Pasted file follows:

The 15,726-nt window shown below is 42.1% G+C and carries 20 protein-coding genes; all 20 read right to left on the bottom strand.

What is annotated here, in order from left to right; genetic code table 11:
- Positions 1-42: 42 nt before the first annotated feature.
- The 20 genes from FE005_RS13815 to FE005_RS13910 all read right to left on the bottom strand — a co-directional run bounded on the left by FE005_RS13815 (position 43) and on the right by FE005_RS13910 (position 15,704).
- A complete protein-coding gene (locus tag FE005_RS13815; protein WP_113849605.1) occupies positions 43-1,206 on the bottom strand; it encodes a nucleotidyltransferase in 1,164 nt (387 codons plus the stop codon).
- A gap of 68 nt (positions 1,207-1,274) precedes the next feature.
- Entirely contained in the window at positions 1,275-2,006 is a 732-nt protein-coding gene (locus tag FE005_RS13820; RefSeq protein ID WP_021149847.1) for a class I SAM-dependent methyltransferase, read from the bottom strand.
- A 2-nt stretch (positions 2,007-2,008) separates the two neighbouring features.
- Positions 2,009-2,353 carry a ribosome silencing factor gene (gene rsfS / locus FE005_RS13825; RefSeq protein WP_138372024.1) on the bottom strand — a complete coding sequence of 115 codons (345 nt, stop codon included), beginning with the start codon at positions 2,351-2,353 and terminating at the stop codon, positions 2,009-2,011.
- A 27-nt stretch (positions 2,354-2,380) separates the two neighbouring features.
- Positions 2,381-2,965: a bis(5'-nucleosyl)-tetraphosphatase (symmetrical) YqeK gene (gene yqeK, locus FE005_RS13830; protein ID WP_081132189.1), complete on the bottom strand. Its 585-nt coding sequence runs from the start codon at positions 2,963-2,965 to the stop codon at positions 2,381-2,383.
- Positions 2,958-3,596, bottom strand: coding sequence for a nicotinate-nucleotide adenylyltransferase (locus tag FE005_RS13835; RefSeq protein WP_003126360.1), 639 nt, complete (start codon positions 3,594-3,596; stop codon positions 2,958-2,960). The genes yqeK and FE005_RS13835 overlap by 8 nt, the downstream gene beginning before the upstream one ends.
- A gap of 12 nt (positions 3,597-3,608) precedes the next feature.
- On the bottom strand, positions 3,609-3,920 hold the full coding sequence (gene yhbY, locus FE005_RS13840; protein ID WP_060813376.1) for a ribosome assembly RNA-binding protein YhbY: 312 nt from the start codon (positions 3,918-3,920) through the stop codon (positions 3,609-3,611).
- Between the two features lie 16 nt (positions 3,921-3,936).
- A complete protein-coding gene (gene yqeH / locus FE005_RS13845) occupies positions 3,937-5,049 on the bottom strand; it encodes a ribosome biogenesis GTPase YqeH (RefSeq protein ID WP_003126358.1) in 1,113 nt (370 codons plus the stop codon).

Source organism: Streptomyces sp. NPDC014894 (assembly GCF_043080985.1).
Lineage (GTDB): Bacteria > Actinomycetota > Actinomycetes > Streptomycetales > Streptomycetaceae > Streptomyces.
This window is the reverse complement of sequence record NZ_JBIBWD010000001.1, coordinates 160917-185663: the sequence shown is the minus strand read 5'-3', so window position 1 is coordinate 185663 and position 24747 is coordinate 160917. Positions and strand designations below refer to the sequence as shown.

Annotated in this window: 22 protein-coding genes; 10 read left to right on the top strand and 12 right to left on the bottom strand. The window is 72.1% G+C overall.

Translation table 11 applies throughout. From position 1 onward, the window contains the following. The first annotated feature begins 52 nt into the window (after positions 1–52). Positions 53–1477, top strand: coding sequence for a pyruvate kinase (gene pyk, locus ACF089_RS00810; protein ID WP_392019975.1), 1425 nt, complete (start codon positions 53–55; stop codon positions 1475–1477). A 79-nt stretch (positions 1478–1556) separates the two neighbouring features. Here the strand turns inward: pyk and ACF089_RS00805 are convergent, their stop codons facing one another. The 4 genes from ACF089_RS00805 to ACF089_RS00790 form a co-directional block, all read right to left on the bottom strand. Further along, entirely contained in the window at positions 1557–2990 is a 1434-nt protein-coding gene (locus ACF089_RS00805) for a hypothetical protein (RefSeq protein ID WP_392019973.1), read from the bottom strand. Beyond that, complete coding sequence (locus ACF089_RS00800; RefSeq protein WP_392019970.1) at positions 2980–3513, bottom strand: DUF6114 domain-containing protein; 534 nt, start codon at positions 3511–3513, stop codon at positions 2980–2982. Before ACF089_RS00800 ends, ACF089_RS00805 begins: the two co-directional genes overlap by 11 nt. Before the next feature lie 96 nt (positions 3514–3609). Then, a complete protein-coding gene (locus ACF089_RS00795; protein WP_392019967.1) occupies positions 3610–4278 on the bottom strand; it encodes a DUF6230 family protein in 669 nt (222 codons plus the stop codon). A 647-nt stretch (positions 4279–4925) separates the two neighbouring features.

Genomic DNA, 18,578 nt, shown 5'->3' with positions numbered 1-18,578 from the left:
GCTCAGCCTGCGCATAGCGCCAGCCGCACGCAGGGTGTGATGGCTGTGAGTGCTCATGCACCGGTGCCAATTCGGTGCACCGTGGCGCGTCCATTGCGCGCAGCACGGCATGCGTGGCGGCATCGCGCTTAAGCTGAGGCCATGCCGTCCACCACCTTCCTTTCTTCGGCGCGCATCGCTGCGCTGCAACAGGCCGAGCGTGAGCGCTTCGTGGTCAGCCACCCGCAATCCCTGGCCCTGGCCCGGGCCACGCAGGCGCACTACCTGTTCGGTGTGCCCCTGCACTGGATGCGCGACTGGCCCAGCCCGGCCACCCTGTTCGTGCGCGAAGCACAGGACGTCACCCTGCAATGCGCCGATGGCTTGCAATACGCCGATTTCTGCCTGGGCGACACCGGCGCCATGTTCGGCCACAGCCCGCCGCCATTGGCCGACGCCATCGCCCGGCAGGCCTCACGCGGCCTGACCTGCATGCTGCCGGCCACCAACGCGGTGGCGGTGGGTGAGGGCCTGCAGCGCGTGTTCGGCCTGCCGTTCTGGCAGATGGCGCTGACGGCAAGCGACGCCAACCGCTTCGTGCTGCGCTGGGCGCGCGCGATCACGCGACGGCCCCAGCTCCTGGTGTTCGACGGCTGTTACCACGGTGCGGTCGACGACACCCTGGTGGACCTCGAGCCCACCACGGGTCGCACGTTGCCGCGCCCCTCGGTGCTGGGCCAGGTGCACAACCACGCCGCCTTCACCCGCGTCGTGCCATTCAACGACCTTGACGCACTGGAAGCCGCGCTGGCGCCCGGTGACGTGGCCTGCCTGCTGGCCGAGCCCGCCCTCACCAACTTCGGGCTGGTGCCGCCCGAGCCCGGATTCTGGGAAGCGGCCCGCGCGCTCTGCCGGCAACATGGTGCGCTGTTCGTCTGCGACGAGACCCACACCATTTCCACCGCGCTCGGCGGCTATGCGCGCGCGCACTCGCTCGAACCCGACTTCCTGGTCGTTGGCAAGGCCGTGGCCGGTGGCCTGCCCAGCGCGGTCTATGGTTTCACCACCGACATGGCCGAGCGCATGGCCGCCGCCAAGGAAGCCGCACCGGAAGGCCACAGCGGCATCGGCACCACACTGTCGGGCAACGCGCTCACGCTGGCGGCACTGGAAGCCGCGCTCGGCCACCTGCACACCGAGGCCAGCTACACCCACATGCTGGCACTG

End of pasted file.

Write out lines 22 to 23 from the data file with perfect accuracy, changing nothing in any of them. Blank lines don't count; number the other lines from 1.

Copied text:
Genomic DNA, 18,578 nt, shown 5'->3' with positions numbered 1-18,578 from the left:
GCTCAGCCTGCGCATAGCGCCAGCCGCACGCAGGGTGTGATGGCTGTGAGTGCTCATGCACCGGTGCCAATTCGGTGCACCGTGGCGCGTCCATTGCGCGCAGCACGGCATGCGTGGCGGCATCGCGCTTAAGCTGAGGCCATGCCGTCCACCACCTTCCTTTCTTCGGCGCGCATCGCTGCGCTGCAACAGGCCGAGCGTGAGCGCTTCGTGGTCAGCCACCCGCAATCCCTGGCCCTGGCCCGGGCCACGCAGGCGCACTACCTGTTCGGTGTGCCCCTGCACTGGATGCGCGACTGGCCCAGCCCGGCCACCCTGTTCGTGCGCGAAGCACAGGACGTCACCCTGCAATGCGCCGATGGCTTGCAATACGCCGATTTCTGCCTGGGCGACACCGGCGCCATGTTCGGCCACAGCCCGCCGCCATTGGCCGACGCCATCGCCCGGCAGGCCTCACGCGGCCTGACCTGCATGCTGCCGGCCACCAACGCGGTGGCGGTGGGTGAGGGCCTGCAGCGCGTGTTCGGCCTGCCGTTCTGGCAGATGGCGCTGACGGCAAGCGACGCCAACCGCTTCGTGCTGCGCTGGGCGCGCGCGATCACGCGACGGCCCCAGCTCCTGGTGTTCGACGGCTGTTACCACGGTGCGGTCGACGACACCCTGGTGGACCTCGAGCCCACCACGGGTCGCACGTTGCCGCGCCCCTCGGTGCTGGGCCAGGTGCACAACCACGCCGCCTTCACCCGCGTCGTGCCATTCAACGACCTTGACGCACTGGAAGCCGCGCTGGCGCCCGGTGACGTGGCCTGCCTGCTGGCCGAGCCCGCCCTCACCAACTTCGGGCTGGTGCCGCCCGAGCCCGGATTCTGGGAAGCGGCCCGCGCGCTCTGCCGGCAACATGGTGCGCTGTTCGTCTGCGACGAGACCCACACCATTTCCACCGCGCTCGGCGGCTATGCGCGCGCGCACTCGCTCGAACCCGACTTCCTGGTCGTTGGCAAGGCCGTGGCCGGTGGCCTGCCCAGCGCGGTCTATGGTTTCACCACCGACATGGCCGAGCGCATGGCCGCCGCCAAGGAAGCCGCACCGGAAGGCCACAGCGGCATCGGCACCACACTGTCGGGCAACGCGCTCACGCTGGCGGCACTGGAAGCCGCGCTCGGCCACCTGCACACCGAGGCCAGCTACACCCACATGCTGGCACTG